Moving Averages pt.1

Moving averages provide an average price for a currency pair over a unit of time. For example, the 200 moving average on the 15 minute graph provides the average price for a pair over 200 x 15 minute periods. Moving averages can be used to indicate momentum, indecision and they can be used as a line of support/resistance. There are three main types:

1. The Simple Moving Average (SMA)

The simple moving average is calculated by adding up the closing prices of a set number of time units and dividing them by the number of units. This method is used generally with moving averages of high value (like 200) to provide a general idea of the momentum and direction of a currency.

2. Weighted Moving Average (WMA)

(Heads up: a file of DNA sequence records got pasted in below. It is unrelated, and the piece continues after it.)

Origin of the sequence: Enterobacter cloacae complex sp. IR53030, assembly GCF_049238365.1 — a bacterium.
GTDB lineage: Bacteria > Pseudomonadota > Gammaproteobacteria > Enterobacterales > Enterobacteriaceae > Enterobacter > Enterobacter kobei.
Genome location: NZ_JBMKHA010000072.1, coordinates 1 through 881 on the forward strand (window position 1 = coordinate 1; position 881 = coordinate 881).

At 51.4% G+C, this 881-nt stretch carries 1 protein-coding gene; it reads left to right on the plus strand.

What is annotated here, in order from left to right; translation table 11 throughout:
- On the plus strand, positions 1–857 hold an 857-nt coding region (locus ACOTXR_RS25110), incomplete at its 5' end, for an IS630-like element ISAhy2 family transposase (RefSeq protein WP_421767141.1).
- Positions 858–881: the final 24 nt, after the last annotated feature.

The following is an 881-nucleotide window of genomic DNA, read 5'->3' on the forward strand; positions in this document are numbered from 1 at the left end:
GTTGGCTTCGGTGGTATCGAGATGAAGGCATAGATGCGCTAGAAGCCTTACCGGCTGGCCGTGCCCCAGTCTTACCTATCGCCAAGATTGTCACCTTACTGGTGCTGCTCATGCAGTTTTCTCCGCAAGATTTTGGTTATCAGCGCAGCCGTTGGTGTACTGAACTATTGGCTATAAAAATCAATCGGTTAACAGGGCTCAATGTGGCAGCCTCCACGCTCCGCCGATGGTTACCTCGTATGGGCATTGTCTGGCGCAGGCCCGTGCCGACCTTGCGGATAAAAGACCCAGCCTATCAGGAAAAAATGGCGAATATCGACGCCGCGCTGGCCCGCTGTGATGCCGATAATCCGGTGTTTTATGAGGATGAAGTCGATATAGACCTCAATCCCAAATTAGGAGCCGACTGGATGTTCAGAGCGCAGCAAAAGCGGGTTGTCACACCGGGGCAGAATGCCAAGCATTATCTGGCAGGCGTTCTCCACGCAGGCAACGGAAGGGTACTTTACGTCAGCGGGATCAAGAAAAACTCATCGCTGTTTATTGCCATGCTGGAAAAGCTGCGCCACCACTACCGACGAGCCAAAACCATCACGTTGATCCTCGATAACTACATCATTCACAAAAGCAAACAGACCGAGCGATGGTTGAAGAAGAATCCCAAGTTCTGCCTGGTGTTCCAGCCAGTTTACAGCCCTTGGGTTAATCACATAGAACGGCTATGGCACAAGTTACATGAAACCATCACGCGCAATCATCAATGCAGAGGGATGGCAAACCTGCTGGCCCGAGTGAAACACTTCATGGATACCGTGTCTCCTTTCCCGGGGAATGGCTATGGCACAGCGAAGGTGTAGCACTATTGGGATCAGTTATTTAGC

The weighted moving average was an attempt to measure the average price of a pair over a period of time, but provide more importance (weight) to the most recent values. For example, on a 10 moving average, each time unit would be allocated a number 1-10, the most recent price would be given the highest number 10 right down to the oldest price which would have the number 1 and these are the proportions that each respective price would contribute to the final ‘average’ value.

3. Exponential Moving Average (EMA)

This was a development from WMA and provides weight to recent prices on an exponential, rather than linear scale. The idea of WMA and EMA is that they are more sensitive to recent prices and as a consequence more sensitive to present movements.